I am, unsurprisingly I guess, suffering a bit of reverse culture-shock after leaving Russia.  It’s put me in a bit of a funk, but I’m sure I’ll reacclimatise to a non-Russian way of life soon enough.  It feels like when you spin around in a circle twenty times, then try to walk in a straight line: you know your intention, and how the straight line is supposed to look, but everything in you is rebelling against your efforts.  I’m further confused by the fact that I’ve come to a fairly remote town on an island in Greece, and there are people speaking Russian everywhere.  For my first two days, in Athens, I had as many conversations in Russian as I did in English.  The labels on things in stores—eg, shampoo—are as likely to be in Russian as they are in English: it came as quite a surprise.

As I mentioned above, the hostel I’m in is very strange.  I’ve spent a lot of time in hostels—perhaps nearly a year of the past ten—and this has to be one of the most peculiar.  It’s full of people who’ve been coming back year after year (which I just can’t understand), and the age range and backgrounds of the people are more than diverse.  There’s a whole cadre of older men who look like they came here in the 70s and never got around to leaving.  It’s very hippyesque (an impression not assisted by the relaxed attitude in town and plenitude of clothing-negotiable beaches).  It kind of weirds me out, and I can’t figure out why.  I do like that nobody here steals things though: today I left my laptop on a table in the common area and went on a jaunt into town, with no concerns that the computer would be gone when I returned.  Gleugh, one of the old guys is the worst type of hippy however: the other night he was making up climate science, and I was absolutely grinding my teeth in frustration!  There’s nothing wrong with having new ideas, of course, but please get some empirical evidence (or evidence of any kind, for that matter) before using them in aid of important causes such as the environment.  People like that do more harm than good.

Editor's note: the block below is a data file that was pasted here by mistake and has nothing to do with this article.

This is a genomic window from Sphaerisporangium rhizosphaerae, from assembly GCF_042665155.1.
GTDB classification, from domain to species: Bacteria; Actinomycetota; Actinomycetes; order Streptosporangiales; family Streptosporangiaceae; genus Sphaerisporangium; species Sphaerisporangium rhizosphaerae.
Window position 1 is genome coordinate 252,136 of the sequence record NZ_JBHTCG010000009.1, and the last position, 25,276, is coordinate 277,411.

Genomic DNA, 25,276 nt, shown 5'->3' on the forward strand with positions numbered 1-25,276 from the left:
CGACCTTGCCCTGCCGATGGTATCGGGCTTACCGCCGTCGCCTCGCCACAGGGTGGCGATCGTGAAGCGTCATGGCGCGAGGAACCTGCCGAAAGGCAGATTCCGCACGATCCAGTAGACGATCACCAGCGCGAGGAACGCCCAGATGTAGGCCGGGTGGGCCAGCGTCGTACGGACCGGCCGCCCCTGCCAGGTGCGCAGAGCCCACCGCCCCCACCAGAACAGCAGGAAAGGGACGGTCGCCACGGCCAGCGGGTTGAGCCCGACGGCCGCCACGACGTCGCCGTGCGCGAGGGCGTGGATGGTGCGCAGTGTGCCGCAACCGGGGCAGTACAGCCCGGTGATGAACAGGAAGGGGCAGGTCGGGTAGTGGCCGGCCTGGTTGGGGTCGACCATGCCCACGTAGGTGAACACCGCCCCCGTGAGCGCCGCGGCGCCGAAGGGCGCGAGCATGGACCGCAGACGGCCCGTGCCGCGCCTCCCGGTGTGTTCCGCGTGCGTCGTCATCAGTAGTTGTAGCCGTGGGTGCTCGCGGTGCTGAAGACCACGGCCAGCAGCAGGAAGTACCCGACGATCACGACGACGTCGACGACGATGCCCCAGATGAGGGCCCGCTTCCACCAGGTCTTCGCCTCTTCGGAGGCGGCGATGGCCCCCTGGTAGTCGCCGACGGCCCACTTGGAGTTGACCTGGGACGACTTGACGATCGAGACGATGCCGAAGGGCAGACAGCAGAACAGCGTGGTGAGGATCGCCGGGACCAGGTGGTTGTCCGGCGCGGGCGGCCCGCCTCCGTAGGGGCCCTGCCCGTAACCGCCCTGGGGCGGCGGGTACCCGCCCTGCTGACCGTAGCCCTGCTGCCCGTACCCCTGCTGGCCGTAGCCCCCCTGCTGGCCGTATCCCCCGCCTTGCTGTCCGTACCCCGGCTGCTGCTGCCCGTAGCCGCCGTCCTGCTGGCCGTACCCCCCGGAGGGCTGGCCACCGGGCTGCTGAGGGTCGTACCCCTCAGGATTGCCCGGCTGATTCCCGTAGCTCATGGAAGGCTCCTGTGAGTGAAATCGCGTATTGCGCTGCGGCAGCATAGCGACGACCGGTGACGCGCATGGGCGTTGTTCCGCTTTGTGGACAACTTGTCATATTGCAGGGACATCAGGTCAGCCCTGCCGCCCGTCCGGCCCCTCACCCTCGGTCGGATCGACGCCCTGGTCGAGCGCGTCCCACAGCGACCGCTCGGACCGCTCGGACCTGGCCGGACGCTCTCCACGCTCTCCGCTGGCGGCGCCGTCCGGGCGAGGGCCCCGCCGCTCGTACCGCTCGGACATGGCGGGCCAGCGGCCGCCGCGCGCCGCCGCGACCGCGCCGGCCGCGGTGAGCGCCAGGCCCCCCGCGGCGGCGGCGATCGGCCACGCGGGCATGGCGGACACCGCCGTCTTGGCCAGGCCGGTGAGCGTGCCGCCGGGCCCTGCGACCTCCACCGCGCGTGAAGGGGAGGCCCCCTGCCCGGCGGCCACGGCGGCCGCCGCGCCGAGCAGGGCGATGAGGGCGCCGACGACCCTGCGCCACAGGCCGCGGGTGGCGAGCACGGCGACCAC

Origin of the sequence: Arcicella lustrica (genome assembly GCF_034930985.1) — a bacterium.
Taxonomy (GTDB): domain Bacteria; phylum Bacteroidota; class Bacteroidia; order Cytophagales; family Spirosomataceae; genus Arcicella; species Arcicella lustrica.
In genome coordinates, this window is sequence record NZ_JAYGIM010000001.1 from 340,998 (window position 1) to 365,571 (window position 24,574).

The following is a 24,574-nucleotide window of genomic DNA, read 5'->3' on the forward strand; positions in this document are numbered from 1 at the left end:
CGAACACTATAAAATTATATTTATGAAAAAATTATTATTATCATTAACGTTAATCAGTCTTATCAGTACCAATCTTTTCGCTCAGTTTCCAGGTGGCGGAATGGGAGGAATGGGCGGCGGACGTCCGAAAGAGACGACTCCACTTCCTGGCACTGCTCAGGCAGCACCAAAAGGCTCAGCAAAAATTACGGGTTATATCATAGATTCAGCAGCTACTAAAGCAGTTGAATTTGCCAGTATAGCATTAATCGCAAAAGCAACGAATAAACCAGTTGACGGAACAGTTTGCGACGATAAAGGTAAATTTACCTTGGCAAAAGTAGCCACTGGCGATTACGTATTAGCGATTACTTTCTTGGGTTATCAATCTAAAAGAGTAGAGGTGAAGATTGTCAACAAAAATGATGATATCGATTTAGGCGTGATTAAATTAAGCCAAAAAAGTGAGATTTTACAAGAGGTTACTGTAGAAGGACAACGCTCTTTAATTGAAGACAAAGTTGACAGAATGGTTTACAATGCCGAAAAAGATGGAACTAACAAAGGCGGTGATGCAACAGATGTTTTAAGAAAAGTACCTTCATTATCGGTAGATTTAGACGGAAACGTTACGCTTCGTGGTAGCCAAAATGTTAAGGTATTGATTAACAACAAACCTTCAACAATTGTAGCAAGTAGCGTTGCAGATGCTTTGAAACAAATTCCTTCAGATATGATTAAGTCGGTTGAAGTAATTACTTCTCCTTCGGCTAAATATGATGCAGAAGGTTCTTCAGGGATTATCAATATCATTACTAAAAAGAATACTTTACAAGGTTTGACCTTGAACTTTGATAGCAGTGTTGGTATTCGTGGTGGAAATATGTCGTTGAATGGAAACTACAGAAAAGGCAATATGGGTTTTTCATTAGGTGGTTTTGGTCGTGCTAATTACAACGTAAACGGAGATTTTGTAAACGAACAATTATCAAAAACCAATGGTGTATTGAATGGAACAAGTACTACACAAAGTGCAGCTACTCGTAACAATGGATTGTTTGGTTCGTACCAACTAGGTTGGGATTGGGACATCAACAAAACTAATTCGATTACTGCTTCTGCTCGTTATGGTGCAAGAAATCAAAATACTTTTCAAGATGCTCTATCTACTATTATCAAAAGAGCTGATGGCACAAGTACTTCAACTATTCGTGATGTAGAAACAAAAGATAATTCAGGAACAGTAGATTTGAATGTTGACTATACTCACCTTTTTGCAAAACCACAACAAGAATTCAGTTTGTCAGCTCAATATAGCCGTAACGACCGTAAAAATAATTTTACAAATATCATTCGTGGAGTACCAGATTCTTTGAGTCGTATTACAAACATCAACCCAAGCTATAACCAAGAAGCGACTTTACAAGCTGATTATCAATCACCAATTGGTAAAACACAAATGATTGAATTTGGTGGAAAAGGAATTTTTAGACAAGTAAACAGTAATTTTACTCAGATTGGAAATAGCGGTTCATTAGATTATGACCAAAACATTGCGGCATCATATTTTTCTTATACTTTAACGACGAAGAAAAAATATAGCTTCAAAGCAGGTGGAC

Yesterday I turned to the mountain behind the hostel and told it I was coming for it, and set off.  Naturally, I decided to leave at midday.  Practical timing: after all, if you’ve not been in 30 degree heat for a couple of years in a row, what better thing to do than go and walk up a mountain in the hottest part of the day?  I really, really struggled with the heat.  Nevertheless, I persevered, though not in a necessarily linear fashion.  A big section was walking up a road through a gorge, but walking on roads is boring, so instead I descended into the gorge and started hiking up that instead.  The river was dry with the summer, so it mainly involved scrambling over rocks and climbing up the odd waterfall.  I really have to stop climbing stuff!  Since I broke my right arm and wrist last year, it sometimes loses its grip with no warning.  Not precisely ideal when free-climbing.

After a few hours (of a hike that purportedly takes 4-5 hours return), I reached a small taverna, which was my sign to turn off toward the mountain.  It was another 45 minutes or so walking along a track before I reached a rusty wire fence.  I consulted the map I’d photographed with my phone, and I was sure I was in the right spot, but the big signs in Greek didn’t exactly comfort: